Robert Russell Hughes, company owner, dies

Businessman founded company that sold carpet cleaning products

  • Robert R. Hughes
Robert R. Hughes
August 05, 2011|By Frederick N. Rasmussen, The Baltimore Sun | Baltimore Sun reporter

Robert Russell Hughes, founder of Chemspec, a Baltimore company that sold carpet cleaning products to professional carpet cleaners worldwide, died July 22 from complications of Parkinson's disease at the Edenwald retirement community in Towson.

He was 87.

Mr. Hughes, the son of a movie projectionist and a silent movie organist, was born and raised in Philadelphia, where he graduated from Northeast Catholic High School and played varsity football.

He began his college studies at LaSalle College and then left in 1942 to join the Marine Corps, where he was trained as a weather forecaster.

Mr. Hughes was sent to the Pacific Theater of operations and participated in the invasion of Peleliu. He was discharged in 1945.

He returned to Philadelphia and in January 1946 met the former Mabel Alice Roskow at an American Legion dance, and married her eight months later.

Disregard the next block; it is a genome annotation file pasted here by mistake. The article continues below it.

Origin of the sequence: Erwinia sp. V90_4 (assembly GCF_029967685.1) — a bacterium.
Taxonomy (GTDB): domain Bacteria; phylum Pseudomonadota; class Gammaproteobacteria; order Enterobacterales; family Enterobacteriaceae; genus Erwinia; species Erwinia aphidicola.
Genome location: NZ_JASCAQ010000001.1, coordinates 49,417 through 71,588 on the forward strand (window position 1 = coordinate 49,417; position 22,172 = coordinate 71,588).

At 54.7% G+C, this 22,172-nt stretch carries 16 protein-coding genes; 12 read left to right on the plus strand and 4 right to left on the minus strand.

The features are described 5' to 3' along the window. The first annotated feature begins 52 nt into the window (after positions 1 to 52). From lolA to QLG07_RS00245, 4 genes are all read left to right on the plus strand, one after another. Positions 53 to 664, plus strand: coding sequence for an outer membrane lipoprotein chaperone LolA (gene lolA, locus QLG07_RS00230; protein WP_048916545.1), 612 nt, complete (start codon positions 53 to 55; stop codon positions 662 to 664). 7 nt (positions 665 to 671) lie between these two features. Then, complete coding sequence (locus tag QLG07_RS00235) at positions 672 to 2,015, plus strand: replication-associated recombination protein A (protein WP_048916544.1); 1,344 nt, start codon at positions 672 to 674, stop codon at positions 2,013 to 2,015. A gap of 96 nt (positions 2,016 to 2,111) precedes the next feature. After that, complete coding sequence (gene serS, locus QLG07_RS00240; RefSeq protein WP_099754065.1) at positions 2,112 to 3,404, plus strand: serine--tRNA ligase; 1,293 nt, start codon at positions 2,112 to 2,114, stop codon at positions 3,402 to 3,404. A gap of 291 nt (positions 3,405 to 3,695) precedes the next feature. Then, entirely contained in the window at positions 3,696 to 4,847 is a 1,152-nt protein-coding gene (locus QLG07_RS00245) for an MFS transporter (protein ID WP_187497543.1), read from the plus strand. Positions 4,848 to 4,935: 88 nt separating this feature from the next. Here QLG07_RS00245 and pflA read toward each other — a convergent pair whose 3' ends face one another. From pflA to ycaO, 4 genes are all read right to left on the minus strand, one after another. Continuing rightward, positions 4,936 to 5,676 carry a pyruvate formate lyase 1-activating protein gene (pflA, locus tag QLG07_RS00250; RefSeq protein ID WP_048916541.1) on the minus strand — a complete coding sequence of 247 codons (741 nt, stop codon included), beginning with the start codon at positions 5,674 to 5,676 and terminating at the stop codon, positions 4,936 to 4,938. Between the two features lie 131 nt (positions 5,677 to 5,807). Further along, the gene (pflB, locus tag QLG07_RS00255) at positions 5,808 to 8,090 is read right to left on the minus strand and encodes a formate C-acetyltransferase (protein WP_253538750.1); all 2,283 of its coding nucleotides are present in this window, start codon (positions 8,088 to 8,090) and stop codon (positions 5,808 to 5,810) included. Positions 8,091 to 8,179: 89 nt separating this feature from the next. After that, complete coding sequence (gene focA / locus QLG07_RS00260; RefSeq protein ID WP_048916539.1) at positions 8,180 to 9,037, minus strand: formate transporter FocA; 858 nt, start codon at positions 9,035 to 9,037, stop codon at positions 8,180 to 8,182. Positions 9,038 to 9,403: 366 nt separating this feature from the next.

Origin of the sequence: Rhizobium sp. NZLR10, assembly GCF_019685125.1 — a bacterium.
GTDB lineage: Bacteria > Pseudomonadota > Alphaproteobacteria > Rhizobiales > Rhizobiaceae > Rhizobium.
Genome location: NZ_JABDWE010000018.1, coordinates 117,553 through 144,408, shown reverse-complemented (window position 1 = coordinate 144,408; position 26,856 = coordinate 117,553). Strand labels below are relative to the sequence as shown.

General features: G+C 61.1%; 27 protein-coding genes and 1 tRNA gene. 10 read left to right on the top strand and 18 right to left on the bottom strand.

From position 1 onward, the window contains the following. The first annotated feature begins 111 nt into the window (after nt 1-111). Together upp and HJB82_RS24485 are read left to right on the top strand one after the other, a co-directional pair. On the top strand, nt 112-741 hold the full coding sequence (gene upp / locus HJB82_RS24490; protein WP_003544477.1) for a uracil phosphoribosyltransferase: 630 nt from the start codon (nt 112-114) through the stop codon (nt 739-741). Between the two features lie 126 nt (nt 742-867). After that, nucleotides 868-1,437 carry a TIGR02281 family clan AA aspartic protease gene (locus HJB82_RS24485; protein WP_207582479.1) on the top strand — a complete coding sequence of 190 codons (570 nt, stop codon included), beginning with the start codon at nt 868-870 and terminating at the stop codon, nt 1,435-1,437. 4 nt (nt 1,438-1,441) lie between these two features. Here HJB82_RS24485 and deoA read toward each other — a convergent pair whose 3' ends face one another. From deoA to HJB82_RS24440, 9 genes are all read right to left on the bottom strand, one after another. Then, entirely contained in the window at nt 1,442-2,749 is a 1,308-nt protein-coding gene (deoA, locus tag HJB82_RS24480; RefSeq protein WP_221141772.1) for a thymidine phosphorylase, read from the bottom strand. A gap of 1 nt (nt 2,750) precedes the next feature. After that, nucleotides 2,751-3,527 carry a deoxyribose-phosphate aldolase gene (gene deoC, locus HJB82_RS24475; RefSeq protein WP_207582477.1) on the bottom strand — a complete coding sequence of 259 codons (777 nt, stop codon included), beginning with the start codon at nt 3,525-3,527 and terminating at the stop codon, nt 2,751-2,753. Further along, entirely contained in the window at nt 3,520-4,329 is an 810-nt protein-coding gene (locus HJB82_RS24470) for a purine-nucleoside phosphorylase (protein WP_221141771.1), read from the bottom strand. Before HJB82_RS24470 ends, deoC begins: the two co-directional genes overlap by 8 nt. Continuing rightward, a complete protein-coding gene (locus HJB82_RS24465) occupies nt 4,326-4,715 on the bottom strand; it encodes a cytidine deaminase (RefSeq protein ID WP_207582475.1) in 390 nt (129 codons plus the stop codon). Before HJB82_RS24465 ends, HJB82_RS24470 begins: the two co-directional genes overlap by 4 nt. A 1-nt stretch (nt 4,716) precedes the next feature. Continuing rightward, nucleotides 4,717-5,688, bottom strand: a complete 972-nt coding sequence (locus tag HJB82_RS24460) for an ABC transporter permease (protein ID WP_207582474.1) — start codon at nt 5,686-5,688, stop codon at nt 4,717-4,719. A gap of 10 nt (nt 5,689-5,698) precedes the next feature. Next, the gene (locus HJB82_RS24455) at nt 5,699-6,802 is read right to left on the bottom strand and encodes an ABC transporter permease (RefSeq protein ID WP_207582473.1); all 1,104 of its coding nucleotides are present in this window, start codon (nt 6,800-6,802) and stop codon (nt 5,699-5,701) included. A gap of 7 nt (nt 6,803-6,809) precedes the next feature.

Mr. Hughes worked as a Bond Bread driver and salesman until 1952 when he took a job as a salesman for Fort Howard Paper Co.

In 1961, Mr. Hughes went to work in Baltimore as national sales manager for Solarine Co., which sold household cleaners and floor finish.

After living in Campus Hills for a year, Mr. Hughes and his family moved to a home in 1962 in Lutherville, where he and his wife would live until moving to Edenwald in 2007.

In 1968, Mr. Hughes and Daniel F. Savanuk, a chemist, left Solarine and established Chemspec, which sold carpet cleaning products worldwide to professional carpet cleaners.

Some of the company's products included Traffic Lane Cleaner for heavily soiled carpet areas, Chewing Gum Remover, Enzyme Carpet Shampoo and Biosolve, which was oil of orange, a citrus solvent.

Mr. Hughes was the inventor of the Chemstractor, a carpet cleaning machine.

In 1988, Mr., Hughes sold the company to RPM, which is a group of chemical manufacturing companies with headquarters in Medina, Ohio.

Mr. Hughes continued to work for the company until 1993, when he became a part-time consultant.

Mr. Hughes and his wife enjoyed taking trips to Seattle to visit family members.

He was communicant of Immaculate Conception Roman Catholic Church in Towson, where a Mass of Christian burial was offered July 28.

In addition to his wife, Mr. Hughes is survived by two sons, Robert W. Hughes of Reisterstown and James P. Hughes of Seattle; three grandchildren; and three great-grandchildren.

fred.rasmussen@baltsun.com

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